HIV/AIDS is one of the most destructive pandemics in recorded human history, responsible for more than 25 million deaths. Millions of people are living with limited or no access to therapeutic treatments, mainly due to the high cost of anti-retroviral therapies and current diagnostic tests as well as due to the lack of basic infrastructure (e.g. lack of electricity, no trained personnel) that can support these diagnostic tests. The need for innovative, inexpensive diagnostic instrumentation technology that can be used in resource-limited settings is immediate.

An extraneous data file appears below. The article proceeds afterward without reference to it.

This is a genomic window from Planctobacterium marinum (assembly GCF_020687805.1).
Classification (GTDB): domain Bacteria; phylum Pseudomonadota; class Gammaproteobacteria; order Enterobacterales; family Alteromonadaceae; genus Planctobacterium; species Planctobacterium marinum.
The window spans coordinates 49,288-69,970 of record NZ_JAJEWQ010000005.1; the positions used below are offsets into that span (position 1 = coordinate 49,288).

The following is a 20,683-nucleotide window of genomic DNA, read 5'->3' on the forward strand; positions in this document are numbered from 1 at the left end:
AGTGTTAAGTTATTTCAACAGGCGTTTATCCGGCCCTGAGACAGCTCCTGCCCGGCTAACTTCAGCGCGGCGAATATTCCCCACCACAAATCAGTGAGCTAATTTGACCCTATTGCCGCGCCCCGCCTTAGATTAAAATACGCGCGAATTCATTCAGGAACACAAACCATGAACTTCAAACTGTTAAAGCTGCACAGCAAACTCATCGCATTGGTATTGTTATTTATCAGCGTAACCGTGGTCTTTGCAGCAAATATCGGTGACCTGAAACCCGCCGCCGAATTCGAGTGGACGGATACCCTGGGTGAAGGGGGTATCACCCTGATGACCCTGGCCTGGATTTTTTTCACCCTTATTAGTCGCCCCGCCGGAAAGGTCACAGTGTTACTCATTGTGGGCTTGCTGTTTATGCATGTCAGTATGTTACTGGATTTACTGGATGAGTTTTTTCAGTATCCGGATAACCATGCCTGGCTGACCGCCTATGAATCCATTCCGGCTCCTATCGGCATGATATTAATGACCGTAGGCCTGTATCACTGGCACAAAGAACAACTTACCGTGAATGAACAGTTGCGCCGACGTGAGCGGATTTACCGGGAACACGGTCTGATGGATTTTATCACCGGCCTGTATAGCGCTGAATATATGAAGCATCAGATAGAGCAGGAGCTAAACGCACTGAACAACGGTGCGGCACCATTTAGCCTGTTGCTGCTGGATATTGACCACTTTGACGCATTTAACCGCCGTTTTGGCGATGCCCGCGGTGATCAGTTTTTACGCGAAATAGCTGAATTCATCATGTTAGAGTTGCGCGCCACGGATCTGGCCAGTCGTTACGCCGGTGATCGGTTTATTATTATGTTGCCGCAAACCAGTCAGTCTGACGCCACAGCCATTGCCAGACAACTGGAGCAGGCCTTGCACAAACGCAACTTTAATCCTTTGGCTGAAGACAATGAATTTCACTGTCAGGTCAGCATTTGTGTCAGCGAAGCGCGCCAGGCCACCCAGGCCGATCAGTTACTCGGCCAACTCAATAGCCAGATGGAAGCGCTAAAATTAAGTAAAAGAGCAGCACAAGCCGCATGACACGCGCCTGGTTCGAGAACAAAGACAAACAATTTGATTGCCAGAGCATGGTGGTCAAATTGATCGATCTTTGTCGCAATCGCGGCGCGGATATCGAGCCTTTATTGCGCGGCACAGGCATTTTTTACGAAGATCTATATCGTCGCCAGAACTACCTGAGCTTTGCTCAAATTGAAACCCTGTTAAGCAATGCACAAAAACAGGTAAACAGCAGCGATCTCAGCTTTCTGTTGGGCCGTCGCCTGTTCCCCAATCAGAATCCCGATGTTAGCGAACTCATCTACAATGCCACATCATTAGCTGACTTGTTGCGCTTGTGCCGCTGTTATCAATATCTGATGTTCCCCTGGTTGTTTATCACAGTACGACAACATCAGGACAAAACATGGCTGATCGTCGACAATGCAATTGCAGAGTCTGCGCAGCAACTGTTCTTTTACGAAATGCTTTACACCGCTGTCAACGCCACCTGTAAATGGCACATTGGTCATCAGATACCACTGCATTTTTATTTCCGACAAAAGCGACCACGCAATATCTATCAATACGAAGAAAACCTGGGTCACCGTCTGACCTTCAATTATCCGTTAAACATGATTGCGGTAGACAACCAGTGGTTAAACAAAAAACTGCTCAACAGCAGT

Nikos Chronis, Anurag Tripathi, and James Riddell at the University of Michigan work together to develop a portable, battery-operated, MEMS (MicroElectroMechanical Systems)-based imaging system for counting absolute number of CD4 cells from a microliter of blood sample. They use the term 'imaging system" to denote the different approach we follow for counting CD4 cells. Rather the reading single cells one-by-one (as it is done with flow cytometry), our system can image simultaneously thousands of individual cells, pre-assembled on the surface of a biochip.
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